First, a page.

Results 1–20 of 543 for speaker:Mr Thomas Torney

Oral Answers to Questions — House of Commons: Catering Department (28 Oct 1970)

Mr Thomas Torney: asked the Chairman of Select Committee of House of Commons (Services) whether the employees of the Catering Department of the House of Commons are members of a trade union.

Oral Answers to Questions — House of Commons: Catering Department (28 Oct 1970)

Mr Thomas Torney: Would the hon. Gentleman please inform me whether facilities would be granted to the appropriate trade union to meet the workers in the Catering Department within the precincts of the Department?

Oral Answers to Questions — Defence: Donaldson Committee (29 Oct 1970)

Mr Thomas Torney: asked the Minister of State for Defence whether he will allow optional discharge for boy entrants to Her Majesty's forces when they reach the age of 18 years.

Oral Answers to Questions — Defence: Donaldson Committee (29 Oct 1970)

Mr Thomas Torney: Is the right hon. Gentleman aware that many of these boys when they enter the forces are very keen but that when they become 18 they find that it is not the life for them after all and want to change their minds, and that they should be given the opportunity to do so?

Public Expenditure and Taxation (4 Nov 1970)

Mr Thomas Torney: I should first like to thank you, Mr. Speaker, for allowing me to make my maiden speech on such an important subject. I was just about to say that I was pleased that the Chancellor of the Exchequer was here, but I see that he has left the Chamber. I was hoping that he would have remained behind, because I would very much have liked him to hear at first hand of the effect of his cuts in the...

Industrial Relations (26 Nov 1970)

Mr Thomas Torney: On a point of order. The Secretary of State has made it clear that he believes that the fault for industrial strife lies with the workers and the trade unions. [Interruption.] Is it in order for him to say that when we know that managements and employers are often to blame?

Industrial Relations (26 Nov 1970)

Mr Thomas Torney: Change for the worse.

Orders of the Day — Shops (Weekday Trading) Bill (11 Dec 1970)

Mr Thomas Torney: Hon. Members have referred to their experiences of working in shops or in the distributive industry. I am new to the House and I may not understand all its ways, but I claim to have a tremendous inside knowledge of the modern distributive trade. Twenty-three years have elapsed since I worked behind a shop counter—which I did for many years—and that period of 23 years has been spent...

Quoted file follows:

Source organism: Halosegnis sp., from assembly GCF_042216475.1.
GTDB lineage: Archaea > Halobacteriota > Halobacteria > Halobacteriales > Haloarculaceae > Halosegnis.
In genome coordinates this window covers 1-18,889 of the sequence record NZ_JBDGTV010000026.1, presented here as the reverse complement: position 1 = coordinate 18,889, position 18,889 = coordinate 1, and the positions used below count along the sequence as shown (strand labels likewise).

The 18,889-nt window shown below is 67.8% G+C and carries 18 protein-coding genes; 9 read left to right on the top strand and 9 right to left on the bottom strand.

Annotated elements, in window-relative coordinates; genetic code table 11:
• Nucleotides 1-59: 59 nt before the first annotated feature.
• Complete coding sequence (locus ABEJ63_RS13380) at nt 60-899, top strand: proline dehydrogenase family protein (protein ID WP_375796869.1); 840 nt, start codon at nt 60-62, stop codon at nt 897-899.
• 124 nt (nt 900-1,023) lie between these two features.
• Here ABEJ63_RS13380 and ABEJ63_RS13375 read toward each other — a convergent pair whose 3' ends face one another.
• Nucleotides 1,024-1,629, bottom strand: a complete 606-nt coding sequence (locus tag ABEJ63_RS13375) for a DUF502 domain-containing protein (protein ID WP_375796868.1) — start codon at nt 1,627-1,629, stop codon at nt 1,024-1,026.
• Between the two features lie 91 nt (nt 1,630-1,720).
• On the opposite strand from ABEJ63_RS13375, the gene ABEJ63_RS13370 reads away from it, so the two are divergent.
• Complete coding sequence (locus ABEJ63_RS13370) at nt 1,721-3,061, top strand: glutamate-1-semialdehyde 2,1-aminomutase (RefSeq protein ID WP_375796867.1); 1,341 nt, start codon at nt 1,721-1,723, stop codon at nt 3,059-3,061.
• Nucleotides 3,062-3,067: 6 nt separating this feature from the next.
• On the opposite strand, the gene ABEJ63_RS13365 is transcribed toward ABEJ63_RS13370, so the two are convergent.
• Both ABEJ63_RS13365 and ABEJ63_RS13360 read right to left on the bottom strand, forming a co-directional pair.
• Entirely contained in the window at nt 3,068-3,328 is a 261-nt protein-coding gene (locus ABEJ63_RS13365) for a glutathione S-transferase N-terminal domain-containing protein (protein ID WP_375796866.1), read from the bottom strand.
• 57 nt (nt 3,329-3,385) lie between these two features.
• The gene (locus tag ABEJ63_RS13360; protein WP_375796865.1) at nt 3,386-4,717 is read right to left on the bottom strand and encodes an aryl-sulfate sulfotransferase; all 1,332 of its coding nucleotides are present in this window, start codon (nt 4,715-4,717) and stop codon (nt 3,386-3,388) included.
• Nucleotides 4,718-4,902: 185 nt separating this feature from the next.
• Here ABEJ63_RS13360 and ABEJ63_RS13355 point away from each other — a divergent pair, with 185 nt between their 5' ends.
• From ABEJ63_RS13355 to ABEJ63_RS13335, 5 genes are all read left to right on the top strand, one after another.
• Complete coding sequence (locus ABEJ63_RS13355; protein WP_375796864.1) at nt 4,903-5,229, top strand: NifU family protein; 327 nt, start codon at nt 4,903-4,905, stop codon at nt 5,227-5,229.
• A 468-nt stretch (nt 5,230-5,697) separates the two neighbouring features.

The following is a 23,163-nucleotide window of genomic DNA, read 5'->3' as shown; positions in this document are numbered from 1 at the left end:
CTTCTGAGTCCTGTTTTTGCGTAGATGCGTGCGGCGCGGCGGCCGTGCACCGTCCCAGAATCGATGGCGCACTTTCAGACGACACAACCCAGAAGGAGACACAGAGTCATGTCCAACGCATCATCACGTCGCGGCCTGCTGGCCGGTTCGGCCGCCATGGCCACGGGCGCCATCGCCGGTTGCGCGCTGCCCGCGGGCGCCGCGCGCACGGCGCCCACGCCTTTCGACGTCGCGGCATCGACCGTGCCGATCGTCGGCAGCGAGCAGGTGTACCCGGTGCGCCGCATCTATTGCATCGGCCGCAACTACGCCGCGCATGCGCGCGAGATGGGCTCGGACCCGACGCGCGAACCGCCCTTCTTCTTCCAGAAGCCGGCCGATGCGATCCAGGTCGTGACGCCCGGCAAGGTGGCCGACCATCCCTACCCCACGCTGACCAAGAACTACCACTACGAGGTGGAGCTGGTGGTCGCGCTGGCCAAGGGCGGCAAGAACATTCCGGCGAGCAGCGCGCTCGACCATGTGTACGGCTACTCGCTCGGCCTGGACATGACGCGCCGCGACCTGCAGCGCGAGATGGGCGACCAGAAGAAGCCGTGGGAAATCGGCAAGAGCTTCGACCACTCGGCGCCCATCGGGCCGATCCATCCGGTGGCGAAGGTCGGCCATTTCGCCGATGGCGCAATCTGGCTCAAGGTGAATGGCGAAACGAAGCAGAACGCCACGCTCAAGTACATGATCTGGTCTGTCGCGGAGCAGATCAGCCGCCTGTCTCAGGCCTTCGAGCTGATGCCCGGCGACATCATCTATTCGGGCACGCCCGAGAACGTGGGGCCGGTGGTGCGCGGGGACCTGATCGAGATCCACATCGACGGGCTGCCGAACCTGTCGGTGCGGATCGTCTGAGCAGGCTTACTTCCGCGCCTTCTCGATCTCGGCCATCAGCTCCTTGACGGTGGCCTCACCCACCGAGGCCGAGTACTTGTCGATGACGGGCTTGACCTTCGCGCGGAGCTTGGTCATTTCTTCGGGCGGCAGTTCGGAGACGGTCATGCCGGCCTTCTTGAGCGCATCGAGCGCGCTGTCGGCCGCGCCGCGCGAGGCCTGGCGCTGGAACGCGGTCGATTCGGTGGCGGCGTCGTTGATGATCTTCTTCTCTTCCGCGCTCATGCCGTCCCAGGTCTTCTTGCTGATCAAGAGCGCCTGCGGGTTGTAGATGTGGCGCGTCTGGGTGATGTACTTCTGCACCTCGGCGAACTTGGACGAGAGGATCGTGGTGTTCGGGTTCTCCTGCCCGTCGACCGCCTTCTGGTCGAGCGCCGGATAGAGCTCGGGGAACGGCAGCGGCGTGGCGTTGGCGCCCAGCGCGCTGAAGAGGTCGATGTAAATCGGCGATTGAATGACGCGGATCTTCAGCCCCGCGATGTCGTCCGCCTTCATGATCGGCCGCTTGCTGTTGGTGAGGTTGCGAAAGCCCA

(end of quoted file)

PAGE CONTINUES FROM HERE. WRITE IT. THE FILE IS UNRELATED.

Orders of the Day — Shops (Weekday Trading) Bill (11 Dec 1970)

Mr Thomas Torney: I appreciate that point, but considerable play was made by the hon. Member for Dorset, South about Piccadilly. He also talked about leaving the question of closing or opening hours to the whims of local authorities. I agree that what would work in Piccadilly would not work in the back streets of Birmingham or even in the centre of Birmingham. The Bill gives power to local authorities to make...

Orders of the Day — Shops (Weekday Trading) Bill (11 Dec 1970)

Mr Thomas Torney: I cannot accept that. My constituency is South Bradford, but I know all about the centre of Bradford, and because I was born in London I know about the centre of London. It is not possible to make a comparison in respect either of the shopping areas or the cost of properties in those two cities. All I can say is that if I wanted to buy a house I would rather buy it in Bradford, and not in...

Orders of the Day — Shops (Weekday Trading) Bill (11 Dec 1970)

Mr Thomas Torney: Yes, I have heard of that, which is very prominent in Bradford, but the hon. Member for Dorset, South did not mention it. He talked of launderettes. I rarely see workers there. They are based more on automation and the slot machines which we have had from time immemorial. That has nothing to do with this issue. Having worked in a shop and been associated closely with thousands of shop...

Orders of the Day — Shops (Weekday Trading) Bill (11 Dec 1970)

Mr Thomas Torney: It does not work like that. More than three-quarters of the shops in Britain employ fewer than four people, including the manager or working proprietor. How can one operate a shift system with four workers? Employers with whom I have negotiated have said that a shift system cannot be worked with a small staff, and they have been referring to staffs of up to a dozen. Only the very large...

Orders of the Day — Shops (Weekday Trading) Bill (11 Dec 1970)